North Making the Rules

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North Making the Rules

During the third round of inter-Korean ministerial talks, North Korea''s chief delegate took strong issue with the South Korean foreign minister''s UN speech, which attributed the improvements in inter-Korean relations to President Kim Dae-jung''s policy of engagement. The delegate implied that improved relations on the peninsula should be credited to the North''s leader, Kim Jong-il. Cho Myong-rok, first vice chairman of the North? National Defense Commission, is planning to visit the United States soon, apparently to discuss matters related to the thaw in inter-Korean relations.
Mr. Cho''s visit may frustrate President Kim''s hopes for reaching a peace agreement between the two Koreas, as the exclusion of the South from such discussions would give the impression that the role of the South in the peace process has been greatly diminished.
North Korea currently exercises total control over the talks and contacts between the two Koreas. It selects which organizations and individuals it wants to invite to the North, and sends whomever it pleases to the South, rejecting any of the South''s proposals that might not be in its interests. In short, Pyongyang dictates the terms and conditions of the reapproachment, as Seoul acquiesces.
Hundreds of pamphlets denouncing South Korea were scattered inside the Shilla Hotel on the day North Korean Workers'' Party Secretary Kim Yong-sun held talks with South Korea''s intelligence chief. According to the police, the fliers were from the North and somehow found their way into the hotel despite tight security. The administration did not utter a word about the incident until the opposition leader disclosed it. The North is indeed doing marvellously in maintaining the upper hand.
Upon returning from the Pyongyang summit, President Kim announced that he would discuss issues related to North Korea with the people. He has failed to keep that promise.
A case in point would be the repatriation of former North Korean agents, which proceeded without any public debate. As for food aid, shipments began without obtaining assurances that the distribution process would be transparent. The shipments were also set in motion despite the absence of a contract. The North is certainly enjoying the South''s largesse.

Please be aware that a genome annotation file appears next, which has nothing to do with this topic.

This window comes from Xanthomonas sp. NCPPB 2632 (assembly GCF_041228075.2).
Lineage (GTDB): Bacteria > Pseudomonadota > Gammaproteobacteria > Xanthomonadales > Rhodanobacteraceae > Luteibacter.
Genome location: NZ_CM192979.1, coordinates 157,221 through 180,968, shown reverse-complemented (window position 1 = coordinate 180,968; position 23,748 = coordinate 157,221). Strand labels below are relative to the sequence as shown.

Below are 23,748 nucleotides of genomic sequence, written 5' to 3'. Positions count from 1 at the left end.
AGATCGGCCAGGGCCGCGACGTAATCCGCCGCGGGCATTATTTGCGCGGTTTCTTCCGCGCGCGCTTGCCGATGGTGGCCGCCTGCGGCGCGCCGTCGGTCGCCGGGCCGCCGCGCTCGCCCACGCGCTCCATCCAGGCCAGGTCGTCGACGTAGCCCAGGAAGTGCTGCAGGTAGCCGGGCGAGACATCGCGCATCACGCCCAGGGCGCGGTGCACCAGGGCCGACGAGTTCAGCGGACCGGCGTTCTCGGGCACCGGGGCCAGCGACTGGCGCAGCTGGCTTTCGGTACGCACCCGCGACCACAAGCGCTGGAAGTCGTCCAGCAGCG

It seems the North has further requests for assistance from the South. President Kim has already stated that additional food aid will be delivered. Seoul also appears set to offer help building power transmission facilities and power plants in the North.
The government asked the North to hold a joint groundbreaking ceremony for the restoration of the Seoul-Sinuiju railroad, but the ceremony failed to take place, sparking speculation that Pyongyang wants Seoul to finance the costs of putting 30,000 of its soldiers to work on the project.
The government also urged the nation''s conglomerates to invest in the North. When they failed to show much interest, citing the precarious economic situation, talks of impending government investigations spread and reportedly touched off protests about the not-so-subtle government pressure. The government is going out of its way to implement the June 15 Joint Declaration, which called for "balanced development of the national economy," and as a result, it is allowing the North to sit back and enjoy the show. One can only marvel at how well the North is making out.
The head of South Korea''s intelligence agency seemed to agree with Pyongyang''s claim that there were "no South Korean prisoners of war" in the North, even as North Korean spies were being repatriated. Pyongyang then invited 30 South Korean government officials, politicans and civic organizations to celebrate the anniversary of its Workers'' Party. One might expect the government to at least politely take issue with the invitation, but again, nary a word.
North Korea unhesitatingly speaks its mind about any issue, while the Seoul remains ever so timid lest it incur the wrath of Pyongyang. The administration''s lack of negotiating experience, which caused President Kim to deplore the absence of any documentation to contest Ford''s withdrawal from the sale of Daewoo Motor, could account for its deference to the North.
The best form of reunification would be one that takes place with the two Koreas recognizing each other''s system. An attitude of willingness to change and to promote mutual understanding should be a prerequisite. For whatever reason, the North is trying to educate the South, and the South Korean government appears only too willing to learn. It pours funds into the North without any reciprocity or guarantees that peace will be restored on the Peninsula.
It is time for the South to demand reciprocity in its dealings with the North. Only then can inter-Korean relations enter a stage of mutual respect and understanding.

by Lee Soo-keun

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